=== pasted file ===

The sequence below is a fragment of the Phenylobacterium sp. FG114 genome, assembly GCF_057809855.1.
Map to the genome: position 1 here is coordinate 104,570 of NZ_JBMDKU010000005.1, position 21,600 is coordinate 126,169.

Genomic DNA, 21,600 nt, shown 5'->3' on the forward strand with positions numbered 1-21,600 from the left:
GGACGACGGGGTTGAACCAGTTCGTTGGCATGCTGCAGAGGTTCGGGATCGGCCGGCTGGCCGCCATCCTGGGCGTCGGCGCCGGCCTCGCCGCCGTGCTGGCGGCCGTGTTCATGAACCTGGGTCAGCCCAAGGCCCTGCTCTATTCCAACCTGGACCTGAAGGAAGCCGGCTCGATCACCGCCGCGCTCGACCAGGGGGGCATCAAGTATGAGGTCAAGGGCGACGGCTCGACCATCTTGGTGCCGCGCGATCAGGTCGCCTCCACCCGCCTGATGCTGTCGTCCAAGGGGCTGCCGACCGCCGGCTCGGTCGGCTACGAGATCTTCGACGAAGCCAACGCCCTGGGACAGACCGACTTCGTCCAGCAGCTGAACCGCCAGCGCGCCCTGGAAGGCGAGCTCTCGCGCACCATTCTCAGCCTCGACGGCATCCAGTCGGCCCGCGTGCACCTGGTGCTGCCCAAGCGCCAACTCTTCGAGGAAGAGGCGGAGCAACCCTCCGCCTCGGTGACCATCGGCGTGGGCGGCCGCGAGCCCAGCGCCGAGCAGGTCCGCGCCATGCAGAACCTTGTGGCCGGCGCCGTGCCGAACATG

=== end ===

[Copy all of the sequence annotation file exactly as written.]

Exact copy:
The sequence below is a fragment of the Phenylobacterium sp. FG114 genome, assembly GCF_057809855.1.
Map to the genome: position 1 here is coordinate 104,570 of NZ_JBMDKU010000005.1, position 21,600 is coordinate 126,169.

Genomic DNA, 21,600 nt, shown 5'->3' on the forward strand with positions numbered 1-21,600 from the left:
GGACGACGGGGTTGAACCAGTTCGTTGGCATGCTGCAGAGGTTCGGGATCGGCCGGCTGGCCGCCATCCTGGGCGTCGGCGCCGGCCTCGCCGCCGTGCTGGCGGCCGTGTTCATGAACCTGGGTCAGCCCAAGGCCCTGCTCTATTCCAACCTGGACCTGAAGGAAGCCGGCTCGATCACCGCCGCGCTCGACCAGGGGGGCATCAAGTATGAGGTCAAGGGCGACGGCTCGACCATCTTGGTGCCGCGCGATCAGGTCGCCTCCACCCGCCTGATGCTGTCGTCCAAGGGGCTGCCGACCGCCGGCTCGGTCGGCTACGAGATCTTCGACGAAGCCAACGCCCTGGGACAGACCGACTTCGTCCAGCAGCTGAACCGCCAGCGCGCCCTGGAAGGCGAGCTCTCGCGCACCATTCTCAGCCTCGACGGCATCCAGTCGGCCCGCGTGCACCTGGTGCTGCCCAAGCGCCAACTCTTCGAGGAAGAGGCGGAGCAACCCTCCGCCTCGGTGACCATCGGCGTGGGCGGCCGCGAGCCCAGCGCCGAGCAGGTCCGCGCCATGCAGAACCTTGTGGCCGGCGCCGTGCCGAACATG